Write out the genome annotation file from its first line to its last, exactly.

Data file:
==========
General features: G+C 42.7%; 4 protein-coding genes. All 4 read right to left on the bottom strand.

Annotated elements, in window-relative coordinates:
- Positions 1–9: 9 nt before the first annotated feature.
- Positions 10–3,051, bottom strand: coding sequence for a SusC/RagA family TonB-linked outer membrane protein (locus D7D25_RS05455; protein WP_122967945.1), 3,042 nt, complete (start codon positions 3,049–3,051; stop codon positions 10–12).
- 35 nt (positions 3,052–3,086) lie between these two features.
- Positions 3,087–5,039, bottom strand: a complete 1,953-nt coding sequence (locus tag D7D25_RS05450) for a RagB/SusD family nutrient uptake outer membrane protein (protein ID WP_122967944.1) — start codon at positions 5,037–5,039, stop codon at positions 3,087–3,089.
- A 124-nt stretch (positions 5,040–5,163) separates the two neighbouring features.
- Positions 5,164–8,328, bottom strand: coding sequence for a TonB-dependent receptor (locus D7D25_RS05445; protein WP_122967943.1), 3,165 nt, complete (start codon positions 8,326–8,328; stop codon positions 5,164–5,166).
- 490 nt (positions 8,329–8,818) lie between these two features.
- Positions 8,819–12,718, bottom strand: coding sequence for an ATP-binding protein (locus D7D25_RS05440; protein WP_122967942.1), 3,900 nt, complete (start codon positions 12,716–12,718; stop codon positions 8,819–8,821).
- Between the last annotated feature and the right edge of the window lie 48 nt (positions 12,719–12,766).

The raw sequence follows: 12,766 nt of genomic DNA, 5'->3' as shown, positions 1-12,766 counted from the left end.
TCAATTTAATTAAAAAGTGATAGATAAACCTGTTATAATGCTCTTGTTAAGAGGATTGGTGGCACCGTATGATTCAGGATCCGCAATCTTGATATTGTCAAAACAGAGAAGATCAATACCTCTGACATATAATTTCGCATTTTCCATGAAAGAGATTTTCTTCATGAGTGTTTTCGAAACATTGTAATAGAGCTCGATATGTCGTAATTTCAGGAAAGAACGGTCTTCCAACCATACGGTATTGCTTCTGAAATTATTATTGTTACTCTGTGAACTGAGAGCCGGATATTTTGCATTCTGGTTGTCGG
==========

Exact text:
General features: G+C 42.7%; 4 protein-coding genes. All 4 read right to left on the bottom strand.

Annotated elements, in window-relative coordinates:
- Positions 1–9: 9 nt before the first annotated feature.
- Positions 10–3,051, bottom strand: coding sequence for a SusC/RagA family TonB-linked outer membrane protein (locus D7D25_RS05455; protein WP_122967945.1), 3,042 nt, complete (start codon positions 3,049–3,051; stop codon positions 10–12).
- 35 nt (positions 3,052–3,086) lie between these two features.
- Positions 3,087–5,039, bottom strand: a complete 1,953-nt coding sequence (locus tag D7D25_RS05450) for a RagB/SusD family nutrient uptake outer membrane protein (protein ID WP_122967944.1) — start codon at positions 5,037–5,039, stop codon at positions 3,087–3,089.
- A 124-nt stretch (positions 5,040–5,163) separates the two neighbouring features.
- Positions 5,164–8,328, bottom strand: coding sequence for a TonB-dependent receptor (locus D7D25_RS05445; protein WP_122967943.1), 3,165 nt, complete (start codon positions 8,326–8,328; stop codon positions 5,164–5,166).
- 490 nt (positions 8,329–8,818) lie between these two features.
- Positions 8,819–12,718, bottom strand: coding sequence for an ATP-binding protein (locus D7D25_RS05440; protein WP_122967942.1), 3,900 nt, complete (start codon positions 12,716–12,718; stop codon positions 8,819–8,821).
- Between the last annotated feature and the right edge of the window lie 48 nt (positions 12,719–12,766).

The raw sequence follows: 12,766 nt of genomic DNA, 5'->3' as shown, positions 1-12,766 counted from the left end.
TCAATTTAATTAAAAAGTGATAGATAAACCTGTTATAATGCTCTTGTTAAGAGGATTGGTGGCACCGTATGATTCAGGATCCGCAATCTTGATATTGTCAAAACAGAGAAGATCAATACCTCTGACATATAATTTCGCATTTTCCATGAAAGAGATTTTCTTCATGAGTGTTTTCGAAACATTGTAATAGAGCTCGATATGTCGTAATTTCAGGAAAGAACGGTCTTCCAACCATACGGTATTGCTTCTGAAATTATTATTGTTACTCTGTGAACTGAGAGCCGGATATTTTGCATTCTGGTTGTCGG